Harry and Armen rocking out during band rehearsal.
With the rising popularity of maquilas in the late 1980s (companies that allow factories to be largely duty free and tariff-free), border towns transformed into major manufacturing hubs full of promise. Laredo, Texas soon became the largest crossing point between the U.S. and Nuevo Laredo, Mexico. The chance to get into the action there by setting up a lucrative maquiladora was too good to pass up (especially since our music careers hadn't taken off yet). With Iron Tears in the rear-view mirror, I headed south to seek my fortune.
Unplanned business soon came our way due to the start of the Persian Gulf War. Because of government cutbacks on military supplies in the late 80s, the U.S. Armed Forces were suddenly caught short on military apparel. Prestige Apparel was established at this time and able to step up and supply them.
After the war, we continued to produce camouflage apparel for hunting, fishing vests, and even personal flotation devices for watersports. A business opportunity to enter the sleeping bag market presented itself at this time, and I expanded a factory in Mexico so we could produce everything in one location, called Factory de Ararat. Throughout it all, I saw that Armen would make an ideal business partner. I was more of an extroverted salesman and idea guy, and he preferred to stay behind the scenes, run the factory, and manage finances. Together, we decided to launch a new company, called Exxel Outdoors.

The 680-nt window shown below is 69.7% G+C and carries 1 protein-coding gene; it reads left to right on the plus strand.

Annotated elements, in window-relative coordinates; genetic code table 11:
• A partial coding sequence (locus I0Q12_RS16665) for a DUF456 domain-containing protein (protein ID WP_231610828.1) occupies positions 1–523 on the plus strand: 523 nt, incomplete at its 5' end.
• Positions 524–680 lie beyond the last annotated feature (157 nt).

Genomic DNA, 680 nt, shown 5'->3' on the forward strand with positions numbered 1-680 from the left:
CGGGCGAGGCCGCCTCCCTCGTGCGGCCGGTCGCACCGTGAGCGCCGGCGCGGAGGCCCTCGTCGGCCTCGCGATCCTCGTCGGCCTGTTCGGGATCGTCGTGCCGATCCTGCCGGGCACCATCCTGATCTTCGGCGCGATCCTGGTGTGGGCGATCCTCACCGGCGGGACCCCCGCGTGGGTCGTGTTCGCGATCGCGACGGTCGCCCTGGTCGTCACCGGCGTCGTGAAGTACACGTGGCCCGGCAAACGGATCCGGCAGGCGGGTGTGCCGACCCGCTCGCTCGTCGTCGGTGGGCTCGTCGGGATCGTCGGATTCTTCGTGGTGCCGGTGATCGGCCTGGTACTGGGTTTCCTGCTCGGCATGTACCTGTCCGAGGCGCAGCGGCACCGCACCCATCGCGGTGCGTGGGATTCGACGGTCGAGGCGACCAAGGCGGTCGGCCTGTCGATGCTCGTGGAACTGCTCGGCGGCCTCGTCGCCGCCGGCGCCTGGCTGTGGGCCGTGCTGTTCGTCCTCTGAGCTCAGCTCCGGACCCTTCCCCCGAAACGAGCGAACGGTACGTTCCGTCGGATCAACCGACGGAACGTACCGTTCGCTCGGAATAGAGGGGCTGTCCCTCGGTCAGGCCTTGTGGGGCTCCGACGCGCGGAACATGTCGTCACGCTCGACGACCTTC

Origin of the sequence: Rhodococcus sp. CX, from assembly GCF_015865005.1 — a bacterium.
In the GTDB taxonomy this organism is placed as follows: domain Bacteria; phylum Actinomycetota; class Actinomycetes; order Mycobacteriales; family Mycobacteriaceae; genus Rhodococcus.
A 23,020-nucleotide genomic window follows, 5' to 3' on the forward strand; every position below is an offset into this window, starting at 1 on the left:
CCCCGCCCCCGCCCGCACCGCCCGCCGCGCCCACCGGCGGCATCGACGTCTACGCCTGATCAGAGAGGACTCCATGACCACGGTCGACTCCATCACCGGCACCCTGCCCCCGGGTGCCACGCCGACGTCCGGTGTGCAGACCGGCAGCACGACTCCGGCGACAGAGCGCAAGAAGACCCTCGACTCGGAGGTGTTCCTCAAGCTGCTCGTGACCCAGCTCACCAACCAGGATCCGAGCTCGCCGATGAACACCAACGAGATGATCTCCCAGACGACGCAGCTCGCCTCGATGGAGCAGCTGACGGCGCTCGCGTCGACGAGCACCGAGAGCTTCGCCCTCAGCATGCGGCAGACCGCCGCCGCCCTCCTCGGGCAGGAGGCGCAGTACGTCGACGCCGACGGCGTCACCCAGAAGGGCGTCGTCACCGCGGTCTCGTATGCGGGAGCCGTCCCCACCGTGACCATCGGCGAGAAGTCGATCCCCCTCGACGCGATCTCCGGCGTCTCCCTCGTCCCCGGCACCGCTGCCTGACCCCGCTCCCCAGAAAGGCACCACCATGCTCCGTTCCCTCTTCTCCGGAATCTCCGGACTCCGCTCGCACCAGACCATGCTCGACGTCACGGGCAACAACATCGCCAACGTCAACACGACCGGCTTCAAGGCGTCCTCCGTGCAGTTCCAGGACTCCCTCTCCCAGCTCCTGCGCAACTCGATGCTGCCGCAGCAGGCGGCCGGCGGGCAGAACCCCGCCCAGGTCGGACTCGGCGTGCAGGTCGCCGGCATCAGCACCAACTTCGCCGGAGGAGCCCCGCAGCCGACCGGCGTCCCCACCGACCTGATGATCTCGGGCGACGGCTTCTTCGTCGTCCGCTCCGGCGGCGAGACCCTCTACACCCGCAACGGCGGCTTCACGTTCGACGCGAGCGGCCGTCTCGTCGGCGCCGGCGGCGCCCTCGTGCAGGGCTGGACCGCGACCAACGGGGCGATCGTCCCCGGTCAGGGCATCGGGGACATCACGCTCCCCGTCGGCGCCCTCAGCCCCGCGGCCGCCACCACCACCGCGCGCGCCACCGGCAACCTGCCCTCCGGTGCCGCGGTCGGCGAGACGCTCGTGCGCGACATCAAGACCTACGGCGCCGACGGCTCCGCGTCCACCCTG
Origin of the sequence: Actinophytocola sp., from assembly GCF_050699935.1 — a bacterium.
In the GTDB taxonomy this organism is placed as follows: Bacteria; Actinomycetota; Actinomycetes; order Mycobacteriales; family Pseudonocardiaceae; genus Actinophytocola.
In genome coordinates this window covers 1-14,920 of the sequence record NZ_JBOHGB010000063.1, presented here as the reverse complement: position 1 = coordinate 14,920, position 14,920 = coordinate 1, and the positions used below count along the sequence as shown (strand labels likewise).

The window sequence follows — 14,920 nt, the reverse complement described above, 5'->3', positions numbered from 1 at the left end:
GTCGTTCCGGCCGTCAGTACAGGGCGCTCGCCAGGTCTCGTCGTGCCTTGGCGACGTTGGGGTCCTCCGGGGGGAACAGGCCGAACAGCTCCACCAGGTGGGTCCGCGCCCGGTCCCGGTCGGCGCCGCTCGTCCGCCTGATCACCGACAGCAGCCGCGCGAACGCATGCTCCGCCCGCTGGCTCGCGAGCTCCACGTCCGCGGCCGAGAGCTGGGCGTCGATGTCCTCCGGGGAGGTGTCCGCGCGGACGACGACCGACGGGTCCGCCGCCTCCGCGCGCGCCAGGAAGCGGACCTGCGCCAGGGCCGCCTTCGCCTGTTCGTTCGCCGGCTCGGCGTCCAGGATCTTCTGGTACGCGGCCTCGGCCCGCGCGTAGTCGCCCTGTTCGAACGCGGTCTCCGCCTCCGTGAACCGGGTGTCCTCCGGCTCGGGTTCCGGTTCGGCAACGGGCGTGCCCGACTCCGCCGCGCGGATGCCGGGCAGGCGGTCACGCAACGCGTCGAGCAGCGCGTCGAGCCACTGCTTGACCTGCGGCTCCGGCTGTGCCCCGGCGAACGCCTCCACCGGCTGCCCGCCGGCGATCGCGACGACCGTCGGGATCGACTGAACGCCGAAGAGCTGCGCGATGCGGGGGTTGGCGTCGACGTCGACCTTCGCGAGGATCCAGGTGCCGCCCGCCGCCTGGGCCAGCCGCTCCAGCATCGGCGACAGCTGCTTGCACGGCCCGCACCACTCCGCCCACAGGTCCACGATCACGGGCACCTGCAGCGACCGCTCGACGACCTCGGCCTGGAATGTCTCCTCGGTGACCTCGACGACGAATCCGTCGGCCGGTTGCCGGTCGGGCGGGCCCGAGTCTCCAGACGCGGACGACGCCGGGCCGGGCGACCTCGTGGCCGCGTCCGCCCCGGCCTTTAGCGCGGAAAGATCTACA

Harry at his uncle's business.
A few short years later, we got a big tip that an Alabama sleeping bag operation was shutting down and planning to lay off all of its workers. If we bought it, we could save all of those jobs and be producing quality goods in America. We did just that, and it's a story in itself on the following pages. We soon grew to be the American leaders in sleeping bag production.
Laredo had been good to us during the years we spent there; Armen met his wife Bobbi and we launched our new company. With business thriving in Alabama, and Los Angeles pulling at our heartstrings after years living away, we decided it was time to move back home. We opened a big warehouse and offices in Irwindale, at the east end of L.A. County. Later as our business expanded, we purchased a building in City of Industry, California, to house our corporate offices, showroom, and warehouse.
A look inside the maquiladora, Factory de Ararat, in Nuevo Laredo, Mexico.